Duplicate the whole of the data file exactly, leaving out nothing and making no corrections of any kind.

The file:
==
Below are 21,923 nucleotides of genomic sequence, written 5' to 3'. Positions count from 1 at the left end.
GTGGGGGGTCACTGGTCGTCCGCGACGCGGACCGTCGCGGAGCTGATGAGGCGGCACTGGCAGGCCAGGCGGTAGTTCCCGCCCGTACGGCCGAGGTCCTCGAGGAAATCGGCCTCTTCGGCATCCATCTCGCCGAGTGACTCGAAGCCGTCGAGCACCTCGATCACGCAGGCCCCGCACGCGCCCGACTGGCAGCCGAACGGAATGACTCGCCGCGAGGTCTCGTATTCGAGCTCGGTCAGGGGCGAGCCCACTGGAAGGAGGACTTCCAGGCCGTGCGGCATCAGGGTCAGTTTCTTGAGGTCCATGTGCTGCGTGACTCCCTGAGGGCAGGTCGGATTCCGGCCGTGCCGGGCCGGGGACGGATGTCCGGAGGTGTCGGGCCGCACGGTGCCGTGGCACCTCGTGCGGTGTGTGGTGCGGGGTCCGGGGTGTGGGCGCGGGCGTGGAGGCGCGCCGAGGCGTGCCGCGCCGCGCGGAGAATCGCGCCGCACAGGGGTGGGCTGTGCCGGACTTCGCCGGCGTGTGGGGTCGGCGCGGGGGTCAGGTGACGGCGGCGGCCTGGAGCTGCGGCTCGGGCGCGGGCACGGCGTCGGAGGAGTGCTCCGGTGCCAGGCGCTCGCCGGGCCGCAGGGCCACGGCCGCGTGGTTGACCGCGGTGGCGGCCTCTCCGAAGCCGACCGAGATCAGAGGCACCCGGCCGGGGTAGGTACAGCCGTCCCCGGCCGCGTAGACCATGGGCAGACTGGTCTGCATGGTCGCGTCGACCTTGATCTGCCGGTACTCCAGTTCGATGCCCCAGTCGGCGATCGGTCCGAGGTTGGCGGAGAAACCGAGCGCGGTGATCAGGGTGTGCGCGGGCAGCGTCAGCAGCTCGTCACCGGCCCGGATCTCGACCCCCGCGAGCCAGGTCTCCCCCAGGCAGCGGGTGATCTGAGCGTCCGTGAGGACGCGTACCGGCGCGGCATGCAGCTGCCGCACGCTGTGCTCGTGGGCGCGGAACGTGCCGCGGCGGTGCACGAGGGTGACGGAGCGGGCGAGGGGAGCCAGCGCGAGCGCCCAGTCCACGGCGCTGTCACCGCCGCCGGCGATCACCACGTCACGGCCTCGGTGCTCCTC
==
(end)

Below are 21,923 nucleotides of genomic sequence, written 5' to 3'. Positions count from 1 at the left end.
GTGGGGGGTCACTGGTCGTCCGCGACGCGGACCGTCGCGGAGCTGATGAGGCGGCACTGGCAGGCCAGGCGGTAGTTCCCGCCCGTACGGCCGAGGTCCTCGAGGAAATCGGCCTCTTCGGCATCCATCTCGCCGAGTGACTCGAAGCCGTCGAGCACCTCGATCACGCAGGCCCCGCACGCGCCCGACTGGCAGCCGAACGGAATGACTCGCCGCGAGGTCTCGTATTCGAGCTCGGTCAGGGGCGAGCCCACTGGAAGGAGGACTTCCAGGCCGTGCGGCATCAGGGTCAGTTTCTTGAGGTCCATGTGCTGCGTGACTCCCTGAGGGCAGGTCGGATTCCGGCCGTGCCGGGCCGGGGACGGATGTCCGGAGGTGTCGGGCCGCACGGTGCCGTGGCACCTCGTGCGGTGTGTGGTGCGGGGTCCGGGGTGTGGGCGCGGGCGTGGAGGCGCGCCGAGGCGTGCCGCGCCGCGCGGAGAATCGCGCCGCACAGGGGTGGGCTGTGCCGGACTTCGCCGGCGTGTGGGGTCGGCGCGGGGGTCAGGTGACGGCGGCGGCCTGGAGCTGCGGCTCGGGCGCGGGCACGGCGTCGGAGGAGTGCTCCGGTGCCAGGCGCTCGCCGGGCCGCAGGGCCACGGCCGCGTGGTTGACCGCGGTGGCGGCCTCTCCGAAGCCGACCGAGATCAGAGGCACCCGGCCGGGGTAGGTACAGCCGTCCCCGGCCGCGTAGACCATGGGCAGACTGGTCTGCATGGTCGCGTCGACCTTGATCTGCCGGTACTCCAGTTCGATGCCCCAGTCGGCGATCGGTCCGAGGTTGGCGGAGAAACCGAGCGCGGTGATCAGGGTGTGCGCGGGCAGCGTCAGCAGCTCGTCACCGGCCCGGATCTCGACCCCCGCGAGCCAGGTCTCCCCCAGGCAGCGGGTGATCTGAGCGTCCGTGAGGACGCGTACCGGCGCGGCATGCAGCTGCCGCACGCTGTGCTCGTGGGCGCGGAACGTGCCGCGGCGGTGCACGAGGGTGACGGAGCGGGCGAGGGGAGCCAGCGCGAGCGCCCAGTCCACGGCGCTGTCACCGCCGCCGGCGATCACCACGTCACGGCCTCGGTGCTCCTC